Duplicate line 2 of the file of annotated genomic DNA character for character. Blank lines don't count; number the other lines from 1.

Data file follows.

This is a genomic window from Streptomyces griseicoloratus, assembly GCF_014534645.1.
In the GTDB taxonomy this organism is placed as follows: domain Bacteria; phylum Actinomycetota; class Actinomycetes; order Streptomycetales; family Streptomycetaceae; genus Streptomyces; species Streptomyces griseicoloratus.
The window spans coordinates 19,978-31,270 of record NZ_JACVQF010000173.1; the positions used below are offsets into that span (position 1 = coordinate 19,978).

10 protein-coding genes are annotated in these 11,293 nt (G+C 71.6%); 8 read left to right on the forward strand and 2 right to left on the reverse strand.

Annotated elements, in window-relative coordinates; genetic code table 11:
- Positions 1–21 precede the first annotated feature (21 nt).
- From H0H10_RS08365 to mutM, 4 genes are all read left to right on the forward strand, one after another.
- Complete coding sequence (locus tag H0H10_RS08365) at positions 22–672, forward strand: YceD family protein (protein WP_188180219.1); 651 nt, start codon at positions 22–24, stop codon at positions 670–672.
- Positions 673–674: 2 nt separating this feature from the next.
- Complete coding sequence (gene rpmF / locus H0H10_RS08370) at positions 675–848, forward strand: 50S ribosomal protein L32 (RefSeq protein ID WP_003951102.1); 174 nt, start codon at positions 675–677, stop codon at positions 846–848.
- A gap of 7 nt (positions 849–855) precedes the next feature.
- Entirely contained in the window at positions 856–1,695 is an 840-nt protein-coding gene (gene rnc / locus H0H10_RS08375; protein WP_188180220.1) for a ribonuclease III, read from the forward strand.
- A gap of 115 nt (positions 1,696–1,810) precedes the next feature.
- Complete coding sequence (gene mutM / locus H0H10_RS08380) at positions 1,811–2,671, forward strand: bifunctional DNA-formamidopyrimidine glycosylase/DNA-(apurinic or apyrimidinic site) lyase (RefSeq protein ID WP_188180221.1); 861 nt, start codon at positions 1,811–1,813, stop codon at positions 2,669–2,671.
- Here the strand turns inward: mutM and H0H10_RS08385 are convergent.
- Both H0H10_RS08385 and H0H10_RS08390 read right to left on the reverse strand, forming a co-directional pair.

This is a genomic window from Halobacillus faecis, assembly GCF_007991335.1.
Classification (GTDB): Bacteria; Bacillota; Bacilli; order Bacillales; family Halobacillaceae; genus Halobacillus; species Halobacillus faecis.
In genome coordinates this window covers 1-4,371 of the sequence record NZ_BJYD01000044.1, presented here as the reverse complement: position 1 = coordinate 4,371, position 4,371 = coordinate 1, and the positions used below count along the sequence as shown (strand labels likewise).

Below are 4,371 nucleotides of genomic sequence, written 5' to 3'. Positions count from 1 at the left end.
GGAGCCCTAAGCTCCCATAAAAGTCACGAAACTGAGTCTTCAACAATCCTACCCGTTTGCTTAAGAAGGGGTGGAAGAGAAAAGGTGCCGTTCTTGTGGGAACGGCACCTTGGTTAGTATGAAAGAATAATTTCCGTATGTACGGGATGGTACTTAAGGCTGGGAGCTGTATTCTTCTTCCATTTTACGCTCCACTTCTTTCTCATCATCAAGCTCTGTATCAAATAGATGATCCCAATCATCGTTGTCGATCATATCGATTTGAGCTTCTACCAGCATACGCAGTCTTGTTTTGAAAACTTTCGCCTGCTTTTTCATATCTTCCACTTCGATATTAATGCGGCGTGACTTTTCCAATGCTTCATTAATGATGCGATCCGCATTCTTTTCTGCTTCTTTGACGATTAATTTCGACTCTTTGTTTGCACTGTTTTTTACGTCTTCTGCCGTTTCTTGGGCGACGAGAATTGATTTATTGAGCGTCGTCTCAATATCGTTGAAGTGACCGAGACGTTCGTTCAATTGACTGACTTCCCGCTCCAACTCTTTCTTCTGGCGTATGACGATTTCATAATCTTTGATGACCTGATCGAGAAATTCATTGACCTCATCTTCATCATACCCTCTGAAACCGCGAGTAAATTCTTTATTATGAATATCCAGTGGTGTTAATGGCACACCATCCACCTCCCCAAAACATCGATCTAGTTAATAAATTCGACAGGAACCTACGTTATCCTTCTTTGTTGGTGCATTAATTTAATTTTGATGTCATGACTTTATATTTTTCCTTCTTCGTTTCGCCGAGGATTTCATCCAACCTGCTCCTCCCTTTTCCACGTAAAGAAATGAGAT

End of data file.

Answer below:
In the GTDB taxonomy this organism is placed as follows: domain Bacteria; phylum Actinomycetota; class Actinomycetes; order Streptomycetales; family Streptomycetaceae; genus Streptomyces; species Streptomyces griseicoloratus.